Mononucleosis: The Kissing Disease

Mononucleosis, commonly known as “mono” or the “kissing disease,” is an infectious illness that primarily affects teenagers and young adults. Caused by the Epstein-Barr virus (EBV), mono can lead to a range of symptoms that can disrupt daily life. 


Mononucleosis is caused by the Epstein-Barr virus, a member of the herpesvirus family. This virus is highly contagious and spreads through close contact, such as kissing and sharing drinks or utensils. It can also spread through the air by coughing and sneezing, just like COVID-19 and the common cold.


The virus primarily targets the salivary glands, and it can take between four to eight weeks from exposure to the onset of symptoms. Common symptoms include extreme fatigue, sore throat, swollen lymph nodes, and fever. The fatigue can be particularly overwhelming and may last for several weeks. Students with mono may first realize they have it because they fall asleep in class. 

Some individuals might also develop a rash, experience muscle aches, and have a loss of appetite. In rare cases, mononucleosis can lead to complications, which can be severe. Hepatitis, enlargement of the spleen, and anemia are some of the conditions that can be seen as complications from mono. 

If your teen experiences symptoms that suggest mononucleosis, your family pediatrician will conduct a physical examination and usually order blood tests. These tests can help confirm the presence of the Epstein-Barr virus by detecting specific antibodies in the blood.


Unfortunately, there is no specific cure for mononucleosis. Treatment focuses on managing the symptoms and allowing the body to recover naturally. Adequate rest is essential, as pushing through the fatigue can prolong recovery. Over-the-counter pain relievers like acetaminophen or ibuprofen can help alleviate fever, sore throat, and muscle aches. Hydration and a balanced diet are also crucial for supporting the immune system during recovery.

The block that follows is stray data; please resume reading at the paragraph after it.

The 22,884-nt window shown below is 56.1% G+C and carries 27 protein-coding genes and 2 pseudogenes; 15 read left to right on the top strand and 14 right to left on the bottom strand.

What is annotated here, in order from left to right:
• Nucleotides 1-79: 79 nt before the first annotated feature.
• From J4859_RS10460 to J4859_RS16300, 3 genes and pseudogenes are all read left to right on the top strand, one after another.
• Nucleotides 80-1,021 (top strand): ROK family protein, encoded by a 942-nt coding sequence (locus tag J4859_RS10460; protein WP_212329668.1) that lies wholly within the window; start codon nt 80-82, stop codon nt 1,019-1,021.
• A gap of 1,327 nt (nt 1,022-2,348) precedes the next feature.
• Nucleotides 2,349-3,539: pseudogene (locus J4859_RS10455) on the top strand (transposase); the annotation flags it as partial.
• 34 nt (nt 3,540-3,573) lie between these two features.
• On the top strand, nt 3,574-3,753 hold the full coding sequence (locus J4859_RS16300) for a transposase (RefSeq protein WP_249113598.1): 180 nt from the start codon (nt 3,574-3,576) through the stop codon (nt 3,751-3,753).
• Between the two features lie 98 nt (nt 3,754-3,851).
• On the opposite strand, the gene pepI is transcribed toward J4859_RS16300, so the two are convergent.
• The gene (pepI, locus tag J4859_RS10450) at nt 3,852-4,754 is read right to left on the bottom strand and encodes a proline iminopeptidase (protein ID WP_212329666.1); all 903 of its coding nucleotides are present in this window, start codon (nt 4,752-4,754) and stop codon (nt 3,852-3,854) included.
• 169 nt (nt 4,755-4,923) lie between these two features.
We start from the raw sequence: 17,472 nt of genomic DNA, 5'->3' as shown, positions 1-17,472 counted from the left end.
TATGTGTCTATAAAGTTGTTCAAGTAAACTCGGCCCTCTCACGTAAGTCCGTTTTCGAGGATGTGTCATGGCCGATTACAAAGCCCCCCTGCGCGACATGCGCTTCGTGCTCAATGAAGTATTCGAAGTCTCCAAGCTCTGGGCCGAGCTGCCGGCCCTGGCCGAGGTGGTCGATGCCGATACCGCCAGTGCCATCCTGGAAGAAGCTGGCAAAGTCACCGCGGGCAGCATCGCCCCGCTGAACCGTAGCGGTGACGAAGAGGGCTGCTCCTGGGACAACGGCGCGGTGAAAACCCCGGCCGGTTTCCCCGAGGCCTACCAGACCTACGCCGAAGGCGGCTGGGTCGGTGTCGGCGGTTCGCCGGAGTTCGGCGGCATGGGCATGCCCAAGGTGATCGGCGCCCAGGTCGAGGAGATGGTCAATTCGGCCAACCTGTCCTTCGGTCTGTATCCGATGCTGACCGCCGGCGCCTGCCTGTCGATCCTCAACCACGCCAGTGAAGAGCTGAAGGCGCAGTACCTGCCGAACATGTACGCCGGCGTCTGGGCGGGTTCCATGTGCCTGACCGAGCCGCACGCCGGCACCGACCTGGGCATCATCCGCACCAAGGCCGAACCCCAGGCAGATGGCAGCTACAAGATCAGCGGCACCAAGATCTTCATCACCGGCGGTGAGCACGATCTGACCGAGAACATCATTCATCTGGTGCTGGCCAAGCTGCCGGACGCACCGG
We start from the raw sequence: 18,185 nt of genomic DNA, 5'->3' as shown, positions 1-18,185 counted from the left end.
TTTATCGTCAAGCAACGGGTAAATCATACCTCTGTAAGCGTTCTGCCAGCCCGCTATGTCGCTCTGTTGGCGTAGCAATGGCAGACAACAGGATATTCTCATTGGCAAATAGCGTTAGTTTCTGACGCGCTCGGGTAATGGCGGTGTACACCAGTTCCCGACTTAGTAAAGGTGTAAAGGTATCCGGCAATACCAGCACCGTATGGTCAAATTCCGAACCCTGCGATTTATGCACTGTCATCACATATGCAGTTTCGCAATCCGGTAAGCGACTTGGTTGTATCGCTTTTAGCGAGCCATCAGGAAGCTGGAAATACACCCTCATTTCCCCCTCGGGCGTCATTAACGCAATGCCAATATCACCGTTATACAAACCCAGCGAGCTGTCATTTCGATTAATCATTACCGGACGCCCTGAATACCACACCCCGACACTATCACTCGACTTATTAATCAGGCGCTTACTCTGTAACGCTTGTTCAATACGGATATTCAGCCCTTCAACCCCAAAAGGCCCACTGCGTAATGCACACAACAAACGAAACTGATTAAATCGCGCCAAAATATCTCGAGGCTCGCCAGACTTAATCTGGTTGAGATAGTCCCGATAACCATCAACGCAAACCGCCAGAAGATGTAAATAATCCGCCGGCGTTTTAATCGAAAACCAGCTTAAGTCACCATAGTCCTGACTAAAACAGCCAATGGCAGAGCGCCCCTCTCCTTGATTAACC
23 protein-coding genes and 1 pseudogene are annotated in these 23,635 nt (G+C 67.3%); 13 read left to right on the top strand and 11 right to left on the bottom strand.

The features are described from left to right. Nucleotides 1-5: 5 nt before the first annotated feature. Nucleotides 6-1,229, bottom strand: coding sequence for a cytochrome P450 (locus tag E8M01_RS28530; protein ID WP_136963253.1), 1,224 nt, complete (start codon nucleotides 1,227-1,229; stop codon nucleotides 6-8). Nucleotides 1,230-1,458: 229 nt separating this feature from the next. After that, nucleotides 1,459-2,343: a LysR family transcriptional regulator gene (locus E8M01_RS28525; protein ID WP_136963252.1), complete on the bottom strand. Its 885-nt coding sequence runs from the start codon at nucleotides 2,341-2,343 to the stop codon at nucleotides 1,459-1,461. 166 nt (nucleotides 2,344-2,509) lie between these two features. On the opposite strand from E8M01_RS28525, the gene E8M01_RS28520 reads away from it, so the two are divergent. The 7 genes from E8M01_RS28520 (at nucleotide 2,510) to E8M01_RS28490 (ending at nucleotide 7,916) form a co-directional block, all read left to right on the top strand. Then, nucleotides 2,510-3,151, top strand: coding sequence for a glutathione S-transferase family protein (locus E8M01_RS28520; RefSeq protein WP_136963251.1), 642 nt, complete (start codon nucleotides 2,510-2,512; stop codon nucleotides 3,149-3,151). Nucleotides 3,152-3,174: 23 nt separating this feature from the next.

Mononucleosis can disrupt a teenager’s daily life, including their school attendance and participation in extracurricular activities. Teens should communicate with their teachers and school staff about their condition to make necessary accommodations, such as extensions on assignments or modified schedules. It’s important for teenagers to give themselves permission to rest and recover, even if it means taking a temporary break from their usual activities.

Preventing the spread of mononucleosis requires good hygiene. Avoid close contact with individuals who are infected, don’t share personal items like drinks or utensils, and regularly wash your hands. If you’re diagnosed with mono, informing close contacts about your condition can prevent its spread.

If you’re concerned that your teen may have mononucleosis, make an appointment with your pediatrician